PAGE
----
In today’s world, plastic is an essential raw material. Since their invention in the 1930’s, plastics have become ubiquitous in the manufacture of everyday products. In 2012 the plastics industry accounted for more than 1.4 million jobs in over 62,000 companies across the European Union.1 As useful and versatile as plastics are, however, their unchecked disposal on an unprecedented scale is resulting in significant global impacts on wildlife from marine environment pollution. Microplastics are particularly problematic, and as the life cycle comes full circle, it is feared that they could bring adverse impacts for humans too.
Waste by design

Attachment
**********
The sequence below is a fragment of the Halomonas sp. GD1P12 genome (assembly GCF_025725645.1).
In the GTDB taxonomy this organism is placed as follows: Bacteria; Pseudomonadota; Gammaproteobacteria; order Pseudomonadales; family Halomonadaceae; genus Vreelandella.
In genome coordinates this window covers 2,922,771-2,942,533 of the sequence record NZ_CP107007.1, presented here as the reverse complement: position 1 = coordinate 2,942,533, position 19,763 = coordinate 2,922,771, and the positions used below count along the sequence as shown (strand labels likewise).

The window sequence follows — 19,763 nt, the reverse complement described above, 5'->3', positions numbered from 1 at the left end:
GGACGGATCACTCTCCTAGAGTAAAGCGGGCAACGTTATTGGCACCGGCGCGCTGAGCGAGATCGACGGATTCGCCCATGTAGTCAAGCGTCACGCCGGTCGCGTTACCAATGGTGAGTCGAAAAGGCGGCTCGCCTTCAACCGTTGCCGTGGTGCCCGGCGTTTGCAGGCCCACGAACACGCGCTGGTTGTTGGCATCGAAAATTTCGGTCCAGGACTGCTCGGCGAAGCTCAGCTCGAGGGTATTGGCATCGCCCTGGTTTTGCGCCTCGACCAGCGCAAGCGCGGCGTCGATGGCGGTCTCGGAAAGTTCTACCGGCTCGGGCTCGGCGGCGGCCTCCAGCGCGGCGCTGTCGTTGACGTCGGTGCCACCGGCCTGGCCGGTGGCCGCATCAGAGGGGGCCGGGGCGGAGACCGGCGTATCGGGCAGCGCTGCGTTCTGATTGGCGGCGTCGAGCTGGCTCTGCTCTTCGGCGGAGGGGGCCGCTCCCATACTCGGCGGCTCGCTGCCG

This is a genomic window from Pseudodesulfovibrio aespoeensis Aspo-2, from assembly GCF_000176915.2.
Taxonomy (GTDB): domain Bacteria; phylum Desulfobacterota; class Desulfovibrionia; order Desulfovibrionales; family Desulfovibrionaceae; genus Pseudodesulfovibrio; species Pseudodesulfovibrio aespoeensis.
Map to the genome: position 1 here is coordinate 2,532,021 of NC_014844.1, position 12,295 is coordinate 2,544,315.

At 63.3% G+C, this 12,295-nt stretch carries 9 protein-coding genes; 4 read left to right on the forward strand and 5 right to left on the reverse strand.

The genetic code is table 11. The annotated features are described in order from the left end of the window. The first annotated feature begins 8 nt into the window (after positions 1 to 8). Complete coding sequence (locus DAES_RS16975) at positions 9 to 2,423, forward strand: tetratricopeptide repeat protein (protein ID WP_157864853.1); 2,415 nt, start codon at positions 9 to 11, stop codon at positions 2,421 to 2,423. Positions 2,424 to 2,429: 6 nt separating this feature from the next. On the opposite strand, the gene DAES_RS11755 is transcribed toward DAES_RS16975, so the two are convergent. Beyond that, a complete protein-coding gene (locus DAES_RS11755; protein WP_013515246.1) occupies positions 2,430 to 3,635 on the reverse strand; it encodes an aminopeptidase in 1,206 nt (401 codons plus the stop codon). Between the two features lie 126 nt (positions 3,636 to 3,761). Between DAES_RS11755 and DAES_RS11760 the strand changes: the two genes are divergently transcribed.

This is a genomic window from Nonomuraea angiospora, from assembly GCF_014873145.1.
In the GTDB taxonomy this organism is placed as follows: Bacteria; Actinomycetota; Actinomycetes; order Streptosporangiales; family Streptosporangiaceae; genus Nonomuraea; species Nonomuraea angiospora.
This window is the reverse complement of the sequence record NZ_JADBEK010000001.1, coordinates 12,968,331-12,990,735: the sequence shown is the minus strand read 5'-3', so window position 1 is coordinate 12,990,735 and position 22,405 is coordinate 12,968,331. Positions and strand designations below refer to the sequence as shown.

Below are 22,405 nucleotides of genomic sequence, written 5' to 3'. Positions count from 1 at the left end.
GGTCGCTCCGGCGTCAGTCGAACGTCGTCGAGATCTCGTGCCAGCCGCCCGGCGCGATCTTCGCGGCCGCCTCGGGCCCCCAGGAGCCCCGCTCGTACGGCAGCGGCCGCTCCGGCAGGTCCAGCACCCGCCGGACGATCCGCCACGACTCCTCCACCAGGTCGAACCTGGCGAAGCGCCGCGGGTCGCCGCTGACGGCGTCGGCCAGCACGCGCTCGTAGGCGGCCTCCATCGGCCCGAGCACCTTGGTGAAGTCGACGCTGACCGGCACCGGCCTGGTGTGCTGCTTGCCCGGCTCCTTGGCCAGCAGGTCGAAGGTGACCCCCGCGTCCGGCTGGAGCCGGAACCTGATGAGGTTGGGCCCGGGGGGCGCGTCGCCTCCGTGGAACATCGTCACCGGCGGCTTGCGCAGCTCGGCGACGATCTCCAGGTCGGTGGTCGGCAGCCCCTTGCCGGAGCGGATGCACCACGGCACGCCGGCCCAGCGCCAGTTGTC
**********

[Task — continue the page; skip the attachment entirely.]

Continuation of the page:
The scale of the issue is massive. One study has estimated that of the 275 million tonnes of plastic waste generated by 192 countries in 2010, 4.8–12.7 million tonnes could have entered the ocean.2 That’s a serious amount in just one year. The plastic is of various shapes and sizes and ends up on beaches and in the oceans from many sources: large items such as discarded fishing equipment or items from shipping containers are lost into the sea directly, whereas other discarded items can get washed into the seas from rivers. Similarly, inadequately managed land-based plastic waste from countries with lots of coastline can easily end up in the ocean.